Web Application Penetration Testing

KPMG Web Application TestingEach application and environment is unique, however, we have developed a unified methodology that addresses the requirements of web application security testing.

Our approach is based on the latest version of the leading web security industry standard OWASP Testing Guide complemented by our own proprietary security testing process.

Our web application penetration testing process has three levels of testing:

  • Black box – we have minimal information, similar to motivated, skilled unauthenticated attackers
  • Grey box – we perform attacks as authenticated users, similar to motivated, skilled authenticated attackers
  • White box – we have complete access to the project team, documentation, source code, accounts and access to a live system; white box testing is the pinnacle of application security testing.

Below are detailed web application security control areas that we check as part of a complete web application security testing, unless otherwise agreed with the client:

Information gathering

Web applications may inadvertently disclose information that is useful to the attacker by means of verbose response headers, error messages etc . or by using common conventions, such as an admin interface being located in “/admin/”. Furthermore, some of these error messages may be cached by search engines long after the message has been remedied in the application. The first phase in a security assessment is focused on collecting as much  information as possible about a target application.

Configuration management testing

A secure web application must be deployed on a secure infrastructure. In this control area, the immediately supporting infrastructure is analysed for various misconfigurations that can give an advantage to the attacker. For example, if application is deployed on top of a web server, does it use file extensions (.php, .aspx, .jsp, .pl) to handle dynamic programming? If so, then possibly by uploading a file with such extensions, could allow attackers to take over the web server and circumvent the application security.

Authentication testing

Almost every web application requires some form of user authentication (establishing identity of the user) to provide additional functionality. For example, to alter content in a content management system, administrators must authenticate themselves. Authentication mechanisms are inspected in detail to examine the possibility of altering or intercepting authentication data to gain additional access to the system. For example, common usernames and passwords are checked, such as admin/admin.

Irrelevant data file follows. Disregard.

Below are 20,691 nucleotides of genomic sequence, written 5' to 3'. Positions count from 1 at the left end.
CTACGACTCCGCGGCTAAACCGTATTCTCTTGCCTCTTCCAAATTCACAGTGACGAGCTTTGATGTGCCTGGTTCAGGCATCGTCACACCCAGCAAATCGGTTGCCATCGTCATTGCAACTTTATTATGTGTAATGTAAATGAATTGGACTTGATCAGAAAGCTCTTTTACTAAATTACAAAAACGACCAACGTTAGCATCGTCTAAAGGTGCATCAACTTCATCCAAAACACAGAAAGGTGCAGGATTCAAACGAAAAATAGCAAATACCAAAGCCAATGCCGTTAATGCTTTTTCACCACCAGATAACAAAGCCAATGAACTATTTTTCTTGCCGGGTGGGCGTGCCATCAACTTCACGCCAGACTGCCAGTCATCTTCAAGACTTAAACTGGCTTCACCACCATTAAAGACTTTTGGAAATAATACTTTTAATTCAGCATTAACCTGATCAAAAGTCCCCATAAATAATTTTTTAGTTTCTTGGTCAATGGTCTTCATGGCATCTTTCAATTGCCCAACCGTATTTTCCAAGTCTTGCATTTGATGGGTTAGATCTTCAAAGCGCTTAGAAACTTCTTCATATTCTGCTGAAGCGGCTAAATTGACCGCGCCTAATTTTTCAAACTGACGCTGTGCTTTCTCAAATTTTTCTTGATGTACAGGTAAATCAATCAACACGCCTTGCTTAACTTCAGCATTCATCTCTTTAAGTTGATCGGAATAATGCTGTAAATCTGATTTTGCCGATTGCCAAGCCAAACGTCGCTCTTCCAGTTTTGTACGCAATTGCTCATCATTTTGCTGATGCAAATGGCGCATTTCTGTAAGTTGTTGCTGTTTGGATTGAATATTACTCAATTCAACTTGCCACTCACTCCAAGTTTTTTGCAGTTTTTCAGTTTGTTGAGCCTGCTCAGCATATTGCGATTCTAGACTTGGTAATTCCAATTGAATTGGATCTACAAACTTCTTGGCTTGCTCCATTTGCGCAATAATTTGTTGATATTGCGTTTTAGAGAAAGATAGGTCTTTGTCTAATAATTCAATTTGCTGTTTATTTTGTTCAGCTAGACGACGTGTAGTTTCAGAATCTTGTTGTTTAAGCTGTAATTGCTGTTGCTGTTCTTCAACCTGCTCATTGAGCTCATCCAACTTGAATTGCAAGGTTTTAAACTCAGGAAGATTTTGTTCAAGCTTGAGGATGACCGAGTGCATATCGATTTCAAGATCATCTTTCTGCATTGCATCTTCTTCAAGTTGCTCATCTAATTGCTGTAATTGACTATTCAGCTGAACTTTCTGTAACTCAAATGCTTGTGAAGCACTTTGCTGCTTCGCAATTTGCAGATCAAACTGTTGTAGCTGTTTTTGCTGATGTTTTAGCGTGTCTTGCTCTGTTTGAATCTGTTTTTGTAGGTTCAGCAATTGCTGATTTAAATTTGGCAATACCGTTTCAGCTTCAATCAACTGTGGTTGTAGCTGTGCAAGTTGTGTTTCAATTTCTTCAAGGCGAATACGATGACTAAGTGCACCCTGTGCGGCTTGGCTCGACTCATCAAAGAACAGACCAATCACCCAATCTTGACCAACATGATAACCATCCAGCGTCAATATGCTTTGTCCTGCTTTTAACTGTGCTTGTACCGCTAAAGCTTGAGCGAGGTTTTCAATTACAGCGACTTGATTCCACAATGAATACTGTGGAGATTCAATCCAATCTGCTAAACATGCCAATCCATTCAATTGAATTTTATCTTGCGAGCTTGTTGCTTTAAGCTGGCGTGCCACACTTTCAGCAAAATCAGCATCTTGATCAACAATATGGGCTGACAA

Session management

HTTP is a stateless protocol and does not have a concept of a user’s session built-in. In order to avoid continuous authentication for each page of a website or service, web applications implement various mechanisms to store and validate credentials for a pre-determined timespan. These session mechanisms are subject to common risks and flaws that may lead to unauthorised access to additional functionality or can be abused to force users to unwillingly and unknowingly execute an action in the system using social engineering tricks. For example, a common error is to rely on usernames stored in a browser cookie in a way that can be easily manipulated by the attacker.

Business logic testing

Each purpose-built web application will have a specific set of requirements and restrictions specific to the business environment it operates, for example, a junior employee may not authorize transactions over a specific sum or may not authorize transactions where he/she is the initiating party to preserve segregation of duties. To conduct business logic testing, the analyst first builds an understanding of what specific business rules and restrictions must be in place and then attempts to bypass these restrictions using a variety of tests, such as form field tampering, forced browsing etc.

Data validation testing

Web applications must accept only valid data, e.g. only valid dates, no spaces in e-mail, only plain text in comments areas. If such checks are not enforced, attackers may hijack the execution flow of the program, for example by inserting a portion of a SQL statement in a lookup query that uses user-supplied input. In such a scenario, instead of specifying first name like “John”, attackers may input “John’ OR 1=1;–’ and possibly obtain output of all users in a directory that may be otherwise unavailable or use this to extract data from other tables or gain a foothold in the underlying operating system. In this control area, we check if correct user input syntax is enforced and if not, what can be gained from abusing weak data validation functionality.

Denial of service testing

A denial of service is a condition when an application cannot answer valid user requests within acceptable time frames. This may be caused by overload in infrastructure resources, for example, caused by excessive queries to the database. This type of attack is common when the attacker’s goal is to obtain “protection money” or as a political “hacktivism” when
opponent’s information resources are overloaded to prevent dissemination of information. Common errors include improper syntax validation in search fields, allowing wildcard characters, such as “%” in SQL queries to be included which may cause the database server to retrieve all rows from a table. If the table is large, then effectively all other users might not be able to use its functionality as it will be busy serving the computationally-expensive request issued by the attacker.


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